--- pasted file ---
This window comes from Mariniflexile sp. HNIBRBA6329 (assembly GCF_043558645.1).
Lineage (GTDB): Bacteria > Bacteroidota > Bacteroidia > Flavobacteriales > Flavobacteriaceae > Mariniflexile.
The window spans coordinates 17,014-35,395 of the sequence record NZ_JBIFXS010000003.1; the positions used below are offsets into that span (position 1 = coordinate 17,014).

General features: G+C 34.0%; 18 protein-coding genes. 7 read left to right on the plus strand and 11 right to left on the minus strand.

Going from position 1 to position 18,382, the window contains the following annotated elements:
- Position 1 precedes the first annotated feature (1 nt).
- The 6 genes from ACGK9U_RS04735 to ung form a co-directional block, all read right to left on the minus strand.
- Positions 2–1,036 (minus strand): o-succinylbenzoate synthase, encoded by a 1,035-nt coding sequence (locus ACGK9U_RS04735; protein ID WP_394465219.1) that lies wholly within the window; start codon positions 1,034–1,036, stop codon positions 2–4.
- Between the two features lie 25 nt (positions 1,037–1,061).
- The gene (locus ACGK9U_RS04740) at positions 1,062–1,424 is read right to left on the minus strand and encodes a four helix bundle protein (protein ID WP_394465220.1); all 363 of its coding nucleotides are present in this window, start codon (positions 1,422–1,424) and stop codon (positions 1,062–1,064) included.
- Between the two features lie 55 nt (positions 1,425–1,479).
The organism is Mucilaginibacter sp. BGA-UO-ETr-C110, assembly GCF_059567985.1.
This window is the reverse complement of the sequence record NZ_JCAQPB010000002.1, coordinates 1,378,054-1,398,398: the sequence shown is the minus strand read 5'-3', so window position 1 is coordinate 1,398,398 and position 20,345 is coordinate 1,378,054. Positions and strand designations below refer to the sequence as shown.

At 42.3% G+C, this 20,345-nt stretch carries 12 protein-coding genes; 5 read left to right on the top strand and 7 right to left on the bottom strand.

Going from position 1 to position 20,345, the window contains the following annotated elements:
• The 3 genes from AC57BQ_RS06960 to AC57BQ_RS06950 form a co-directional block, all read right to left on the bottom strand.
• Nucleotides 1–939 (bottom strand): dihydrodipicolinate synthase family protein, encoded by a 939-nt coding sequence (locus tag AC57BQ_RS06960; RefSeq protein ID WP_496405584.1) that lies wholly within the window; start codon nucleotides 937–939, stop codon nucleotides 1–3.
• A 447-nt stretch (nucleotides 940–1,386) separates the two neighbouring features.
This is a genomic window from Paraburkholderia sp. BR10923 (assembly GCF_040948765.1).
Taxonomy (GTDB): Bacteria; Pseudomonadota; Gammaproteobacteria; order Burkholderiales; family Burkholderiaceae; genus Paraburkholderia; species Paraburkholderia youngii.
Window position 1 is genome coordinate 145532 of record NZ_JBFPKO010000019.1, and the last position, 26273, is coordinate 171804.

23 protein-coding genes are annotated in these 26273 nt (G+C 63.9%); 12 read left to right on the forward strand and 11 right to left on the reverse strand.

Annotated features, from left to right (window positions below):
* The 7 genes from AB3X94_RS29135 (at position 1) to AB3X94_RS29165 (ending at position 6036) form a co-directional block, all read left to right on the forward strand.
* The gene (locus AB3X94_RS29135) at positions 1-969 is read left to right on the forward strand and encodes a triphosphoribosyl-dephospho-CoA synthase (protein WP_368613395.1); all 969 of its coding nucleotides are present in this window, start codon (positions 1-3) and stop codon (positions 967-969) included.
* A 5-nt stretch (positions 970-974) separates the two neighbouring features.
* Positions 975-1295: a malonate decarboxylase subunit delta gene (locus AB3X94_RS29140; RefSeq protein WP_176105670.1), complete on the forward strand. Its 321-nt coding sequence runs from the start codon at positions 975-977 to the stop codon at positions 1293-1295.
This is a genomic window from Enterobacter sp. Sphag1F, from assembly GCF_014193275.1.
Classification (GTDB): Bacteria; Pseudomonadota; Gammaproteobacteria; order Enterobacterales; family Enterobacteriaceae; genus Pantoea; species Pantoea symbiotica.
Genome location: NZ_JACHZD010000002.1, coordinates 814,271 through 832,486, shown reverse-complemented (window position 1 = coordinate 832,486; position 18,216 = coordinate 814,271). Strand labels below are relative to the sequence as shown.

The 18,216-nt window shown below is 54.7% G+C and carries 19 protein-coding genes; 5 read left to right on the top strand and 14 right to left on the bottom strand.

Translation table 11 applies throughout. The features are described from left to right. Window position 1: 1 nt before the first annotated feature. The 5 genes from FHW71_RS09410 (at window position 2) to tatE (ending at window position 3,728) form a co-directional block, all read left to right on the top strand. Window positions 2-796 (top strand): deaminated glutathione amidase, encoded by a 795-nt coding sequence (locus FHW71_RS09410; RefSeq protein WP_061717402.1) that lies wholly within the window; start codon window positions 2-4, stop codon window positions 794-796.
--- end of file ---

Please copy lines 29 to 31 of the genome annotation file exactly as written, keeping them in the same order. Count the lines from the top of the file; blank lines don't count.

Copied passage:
Classification (GTDB): Bacteria; Pseudomonadota; Gammaproteobacteria; order Enterobacterales; family Enterobacteriaceae; genus Pantoea; species Pantoea symbiotica.
Genome location: NZ_JACHZD010000002.1, coordinates 814,271 through 832,486, shown reverse-complemented (window position 1 = coordinate 832,486; position 18,216 = coordinate 814,271). Strand labels below are relative to the sequence as shown.

The 18,216-nt window shown below is 54.7% G+C and carries 19 protein-coding genes; 5 read left to right on the top strand and 14 right to left on the bottom strand.